SoapUI usage and integration within a CI environment Part I: an enumeration of best practices and lessons learned.
The focus on this article is not to summarize the known features and functionality of SoapUI, but instead focus on lessons learned and best practices which are gathered during extensive usage of SoapUI within a webservices project.
Service-oriented architecture (SOA) and webservices are becoming more and more popular in many IT projects. Exposing your business logic component as a webservice is as simple as adding a few metadata annotations.
Before making webservices available to the public, you need to make sure they function as designed. The common way to do this is by writing functional tests for your webservices. Another reason for writing functional tests is regression, e.g. ‘is everything still working as before?’. If well-designed, all tests should continue to be successful when nothing in the entire domain has been changed and detect impacting changes by indicating non-successful results.
SoapUI makes it very easy to write tests from their graphical user interface (GUI). One can create new test suites, add test cases, and add asserts and validations to test outcomes. In addition, programming skills are not necessarily required to write functional tests. Within the most recent project I worked on all the software testers were using SoapUI for functional testing of the services that were exposed.
The tests written in SoapUI are very manageable; this is important because tests need to be maintained just as your code does. Once you download and install SoapUI, you can have functional tests up and running in minutes.
But if you donít or occasionally run your tests after the initial implementation (note that this is still better than nothing), it is still rather pointless. Tests should be integrated with your build cycle and should be able to be run without thinking about running it. Why bother doing the same thing over and over again.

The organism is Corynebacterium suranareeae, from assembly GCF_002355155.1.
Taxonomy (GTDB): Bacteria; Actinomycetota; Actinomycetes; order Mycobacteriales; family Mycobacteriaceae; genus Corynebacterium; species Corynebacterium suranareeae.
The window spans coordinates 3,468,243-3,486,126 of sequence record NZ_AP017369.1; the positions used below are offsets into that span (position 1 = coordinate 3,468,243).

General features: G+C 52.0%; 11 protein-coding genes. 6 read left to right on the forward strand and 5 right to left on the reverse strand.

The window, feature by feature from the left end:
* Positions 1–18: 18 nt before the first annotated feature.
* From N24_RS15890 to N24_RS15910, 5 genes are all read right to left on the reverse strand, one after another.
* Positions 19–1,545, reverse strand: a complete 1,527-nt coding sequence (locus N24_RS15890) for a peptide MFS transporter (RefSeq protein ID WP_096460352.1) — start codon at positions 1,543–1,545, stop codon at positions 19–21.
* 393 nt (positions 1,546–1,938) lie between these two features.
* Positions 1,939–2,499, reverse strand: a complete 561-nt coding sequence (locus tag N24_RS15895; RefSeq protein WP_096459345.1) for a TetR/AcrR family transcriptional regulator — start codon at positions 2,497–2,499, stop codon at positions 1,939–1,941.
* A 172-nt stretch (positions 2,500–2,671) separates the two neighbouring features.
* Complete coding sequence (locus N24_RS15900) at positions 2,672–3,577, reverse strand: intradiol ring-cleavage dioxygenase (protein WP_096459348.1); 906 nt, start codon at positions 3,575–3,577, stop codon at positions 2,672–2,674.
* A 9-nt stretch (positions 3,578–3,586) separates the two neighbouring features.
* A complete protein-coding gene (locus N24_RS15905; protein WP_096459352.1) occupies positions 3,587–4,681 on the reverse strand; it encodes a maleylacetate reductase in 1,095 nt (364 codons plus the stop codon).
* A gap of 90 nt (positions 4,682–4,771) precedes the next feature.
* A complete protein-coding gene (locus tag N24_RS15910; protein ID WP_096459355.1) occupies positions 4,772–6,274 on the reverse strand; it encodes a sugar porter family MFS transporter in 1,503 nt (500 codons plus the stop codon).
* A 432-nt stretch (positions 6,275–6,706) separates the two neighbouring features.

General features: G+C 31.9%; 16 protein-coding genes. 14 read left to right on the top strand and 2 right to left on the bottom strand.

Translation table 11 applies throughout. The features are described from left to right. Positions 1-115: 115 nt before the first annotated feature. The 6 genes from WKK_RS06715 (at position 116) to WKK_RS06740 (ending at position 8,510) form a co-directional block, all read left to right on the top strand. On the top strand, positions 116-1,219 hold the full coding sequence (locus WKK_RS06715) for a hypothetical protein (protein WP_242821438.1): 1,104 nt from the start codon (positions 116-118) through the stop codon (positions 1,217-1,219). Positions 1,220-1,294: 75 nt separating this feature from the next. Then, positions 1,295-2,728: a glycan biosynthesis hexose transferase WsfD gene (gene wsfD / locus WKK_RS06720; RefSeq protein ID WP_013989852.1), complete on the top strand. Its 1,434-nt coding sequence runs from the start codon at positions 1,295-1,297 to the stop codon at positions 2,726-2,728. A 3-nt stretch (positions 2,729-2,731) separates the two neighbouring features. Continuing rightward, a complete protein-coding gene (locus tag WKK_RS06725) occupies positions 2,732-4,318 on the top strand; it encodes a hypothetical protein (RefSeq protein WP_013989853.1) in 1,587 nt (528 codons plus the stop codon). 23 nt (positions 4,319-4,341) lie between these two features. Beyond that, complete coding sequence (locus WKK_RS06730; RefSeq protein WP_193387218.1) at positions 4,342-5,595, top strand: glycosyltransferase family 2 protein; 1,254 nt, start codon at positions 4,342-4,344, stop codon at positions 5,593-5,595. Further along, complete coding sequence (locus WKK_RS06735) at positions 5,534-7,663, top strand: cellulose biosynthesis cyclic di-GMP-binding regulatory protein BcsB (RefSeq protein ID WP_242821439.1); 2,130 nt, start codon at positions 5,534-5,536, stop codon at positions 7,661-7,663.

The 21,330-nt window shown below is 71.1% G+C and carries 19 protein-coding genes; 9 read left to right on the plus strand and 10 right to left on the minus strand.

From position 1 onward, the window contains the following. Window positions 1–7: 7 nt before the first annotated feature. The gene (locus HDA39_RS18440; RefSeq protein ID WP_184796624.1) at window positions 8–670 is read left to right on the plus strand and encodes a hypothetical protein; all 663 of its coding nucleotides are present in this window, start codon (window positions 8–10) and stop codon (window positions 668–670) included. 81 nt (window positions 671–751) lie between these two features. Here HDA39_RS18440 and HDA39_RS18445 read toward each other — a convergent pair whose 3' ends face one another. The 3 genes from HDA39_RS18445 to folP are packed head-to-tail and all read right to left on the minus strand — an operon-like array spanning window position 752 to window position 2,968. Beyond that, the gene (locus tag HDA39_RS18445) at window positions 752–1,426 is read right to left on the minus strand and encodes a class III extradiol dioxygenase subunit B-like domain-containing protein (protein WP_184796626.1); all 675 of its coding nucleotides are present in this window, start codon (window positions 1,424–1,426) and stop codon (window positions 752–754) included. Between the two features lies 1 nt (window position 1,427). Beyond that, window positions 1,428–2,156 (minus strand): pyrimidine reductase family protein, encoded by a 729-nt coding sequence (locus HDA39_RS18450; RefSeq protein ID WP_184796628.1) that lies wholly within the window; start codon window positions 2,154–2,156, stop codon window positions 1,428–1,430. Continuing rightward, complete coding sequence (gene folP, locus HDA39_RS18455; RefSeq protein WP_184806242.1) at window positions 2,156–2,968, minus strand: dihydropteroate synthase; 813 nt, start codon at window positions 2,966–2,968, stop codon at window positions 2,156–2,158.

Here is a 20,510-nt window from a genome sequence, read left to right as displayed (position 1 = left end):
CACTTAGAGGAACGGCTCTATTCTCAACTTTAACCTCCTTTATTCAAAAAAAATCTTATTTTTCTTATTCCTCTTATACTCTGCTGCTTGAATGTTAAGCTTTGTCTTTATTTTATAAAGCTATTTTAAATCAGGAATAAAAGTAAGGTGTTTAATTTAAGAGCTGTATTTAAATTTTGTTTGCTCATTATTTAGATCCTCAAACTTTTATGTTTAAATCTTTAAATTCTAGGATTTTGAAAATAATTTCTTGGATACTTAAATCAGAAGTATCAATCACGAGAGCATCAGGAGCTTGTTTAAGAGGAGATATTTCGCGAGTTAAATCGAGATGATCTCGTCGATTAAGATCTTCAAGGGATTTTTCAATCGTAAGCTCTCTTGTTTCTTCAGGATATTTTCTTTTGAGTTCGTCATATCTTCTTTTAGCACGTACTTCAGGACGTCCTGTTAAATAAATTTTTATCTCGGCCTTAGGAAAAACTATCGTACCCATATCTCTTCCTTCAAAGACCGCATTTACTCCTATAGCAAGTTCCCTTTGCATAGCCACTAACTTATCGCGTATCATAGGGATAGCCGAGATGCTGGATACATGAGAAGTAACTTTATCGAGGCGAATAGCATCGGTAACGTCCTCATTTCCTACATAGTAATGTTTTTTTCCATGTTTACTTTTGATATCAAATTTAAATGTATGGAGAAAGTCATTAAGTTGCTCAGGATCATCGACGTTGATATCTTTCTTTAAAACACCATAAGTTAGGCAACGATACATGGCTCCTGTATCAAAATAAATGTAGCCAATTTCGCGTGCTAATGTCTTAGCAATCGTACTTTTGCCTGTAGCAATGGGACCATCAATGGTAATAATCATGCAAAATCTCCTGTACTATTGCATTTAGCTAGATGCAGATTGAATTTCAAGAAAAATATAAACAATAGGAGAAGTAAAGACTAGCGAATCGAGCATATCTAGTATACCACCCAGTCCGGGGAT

SoapUI has all the facilities available for integrating it within you continuous integration (CI) environment by means of a commandline runner.It even allows you to generate Junit reports from the results.
The steps that are required to accomplish this integration are described perfectly within the following tutorials:
1. Functional Web Services Testing Made Easy with SoapUI - Part 1 (http://soa.dzone.com/print/2712)
2. Functional Web Services Testing Made Easy with SoapUI - Part 3 (http://soa.dzone.com/print/2977)
For people which prefer / or are interested in using Groovy, please have a look at part 2 of the JavaLobby article, which primarily focusses on using groovy throughout SoapUI for almost everything (varying from defining your property files to† validation by means of code instead of using xpath/xquery expressions). It can be found here: http://soa.dzone.com/print/2853
Best practices / lessons learned
Within part II of this article the following topics will be discussed in more detail:
1. Tips for an optimized SoapUI configuration when using a CM (configuration management) system
2. Tips for creating SoapUI TestCases
3. Tips for setting up the SoapUI Testrunner script
4. Tips for configuring SoapUI within Hudson (CI environment)
Met vriendelijke groet,